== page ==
1 cup of plain yogurt

1/4 cup of orange juice

a drop of milk

Blend it all up, and voila! You’ve got yourself a satisfying, delicious smoothie!

As I move on from here, I am going to try – try! – to maintain a healthier diet by eliminating foods and drinks that wreak havoc on both my mind and body. For me, it is not just about being physically healthy. Mental health is very important to me, so I want to do everything I can to make sure my mind and brain are well-taken care of.

My Interest in Goth Subculture

My first exposure to the goth world was when I was in junior high. There was a this lone, quiet girl who didn’t seem to have too many friends. But she drew a lot of attention because of her unconventional outfits. She wore black everyday, for one. She once wore red velvet pants, and another day, wore pants with white skulls on them. She also wore thick dark eye makeup and dyed her hair black. This was all in eighth grade.

When I first saw her, like many, I was scared and repelled by her. She was a freak to me, and I wanted her to go away. Yet, at the same time, I was intrigued by her and her outfits. I found myself wondering what she would wear each day, and sometimes I liked what I saw – such as a lacy black top or a fuzzy off-shoulder top. It was unusual and daring, and I slowly was fascinated with that type of style.

I could never dare to dress like that, though. This was junior high, the epitome of childhood bullying. Dressing goth like that was like social suicide. I could never dress so differently from everyone else. Plus, my parents were rather strict and wouldn’t support me expressing myself in such a way. You can say my self-expression was repressed. It would be for quite a long time.

A year later, a few more kids began dressing in that “rocker” type of style. Only they were more grungy and Marilyn Manson-like. Meaning, they either looked dirty or downright scary. There was no way I was going to emulate them. Besides, Marilyn Manson was huge with this crowd, and I was not interested in the music. Too loud, too hateful, too scary, too much of a lot of things. I was turned off.

However, I became so-so friends with one of the girls in this crowd. She was cool, in the sense that she literally did not care what other people thought of her. Totally. Honestly. And it was really amazing to witness her brush off, or even laugh off, verbal and physical harassment from the other kids. Adolescence is such a difficult time, and wanting to be accepted is a major part of the period in life. Many at that age wants everyone to like them, so to see someone bold enough to laugh off brutal comments was admirable.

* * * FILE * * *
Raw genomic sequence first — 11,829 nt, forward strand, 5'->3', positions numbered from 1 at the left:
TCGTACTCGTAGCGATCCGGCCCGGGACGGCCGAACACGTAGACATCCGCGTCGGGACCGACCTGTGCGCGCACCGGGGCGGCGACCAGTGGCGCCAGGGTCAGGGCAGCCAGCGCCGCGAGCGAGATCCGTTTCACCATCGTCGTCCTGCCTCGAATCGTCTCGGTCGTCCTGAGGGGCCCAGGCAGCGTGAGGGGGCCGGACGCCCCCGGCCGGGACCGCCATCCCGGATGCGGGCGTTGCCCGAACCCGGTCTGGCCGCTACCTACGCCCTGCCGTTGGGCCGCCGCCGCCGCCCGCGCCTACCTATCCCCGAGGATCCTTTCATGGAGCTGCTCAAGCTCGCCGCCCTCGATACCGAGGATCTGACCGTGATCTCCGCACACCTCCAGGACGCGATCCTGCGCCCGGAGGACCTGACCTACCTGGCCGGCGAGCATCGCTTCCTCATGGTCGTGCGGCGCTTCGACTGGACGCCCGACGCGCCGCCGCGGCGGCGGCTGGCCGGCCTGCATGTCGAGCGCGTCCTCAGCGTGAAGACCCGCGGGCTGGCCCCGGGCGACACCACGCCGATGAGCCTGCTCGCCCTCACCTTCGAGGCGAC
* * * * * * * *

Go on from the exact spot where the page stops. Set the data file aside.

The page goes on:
I moved later that year, and at my new high school, there were some goth types, though they were more like metalheads when I look back on them. There were a few who were genuine goths, and I met a few of them. Again, they were so cool in their insistence on being different. But I was far from ready to not worry about what other people thought of me.

Still, my interest in the goth subculture was there. I remember when Madonna’s “Frozen” video came out, with her in that goth attire. I watched and rewatched that video so many times because I was so intrigued by her outfit. I knew then I was drawn to the romantic, mysterious side of goth. I wasn’t into the vampirish, dark metal kind of goth because it seemed too hard for me. But the other kind? Wow, I used to daydream about dressing like that.

But I was having low self-esteem issues, and suffering from depression for most of my teen years. In fact, all of my teen years saw me having low self-esteem and depression. I had zero confidence and a poor sense of self. Years of being bullied and given poor guidance in life led to deep confusion and self-hatred. I started to dress in a way that shaped an image of what I thought I should be. I wore pastels and bright colors. I wore outfits that had sequins, glitter, and lace on them. I wanted to feel pretty because I felt so ugly inside.

I would have this mindset, and dress like this, during my teens and my twenties.

Then, when I turned 30, things started to change for me, as it wonts to happen when people turn 30. I began to discard my pretty clothes, and began focusing inward. I began dressing plainly and simply. I became more self-aware and more self-confident. My self-esteem improved.

With that, my interest in dark clothing and even goth fashion began to spark in me. I was becoming more honest and more comfortable with myself. And I had to be honest that dark colors were like a bright light for me.

During all this, however, I would face challenging moments and dark situations that exposed to me a different side of me. I began to understand that my mental issues would never leave me, and I would have to manage them rather than try to banish them. I began to make peace with my inner darkness, which included depression, mania, anxiety and pessimism. As I did, I felt more drawn towards goth attire. It was as if dark clothing, especially black clothing, helped me embrace my own inner darkness. Wearing black was a like a filter for my darkness so it could come to surface for the rest of the world to see. I could not go on wearing pastels or bright colors. Dark clothing was it. Whether it was black, gray, burgundy, purple, dark blue or red, I felt at home in my own skin finally.

But not all the colors I wear are dark. Because I believe in healing and inner peace, I also wear ivory or cream colors. I could never wear actual white, so I stick to something a couple of shades darker. Maybe someday I’ll wear magenta, but not yet.

As I explore my goth side, I find myself enjoying the jewelry, the clothing, the music most often liked by goths, and some of the entertainment. However, I realize there is so many facets to goth subculture. There’s literally dozens of subcultures within the subcultures. There’s corporate, bohemian, punk, cyber, vampire, and so much more! It’s a bit tough to find where I place. You could say I am corporate goth because I have a professional job. There’s also a good chance that I’m boho goth because I love boho clothes, though in dark shades! Then there’s the Victorian-romantic look…

Either way, I will find my path into the goth world. I’ll soon figure out what it means to be a goth – for me, at least. All I know is that I have been drawn to this world for a long time, and I’m finally embracing that fact. I am exploring myself and learning more about myself. As I develop, so does my personal style.

To be continued….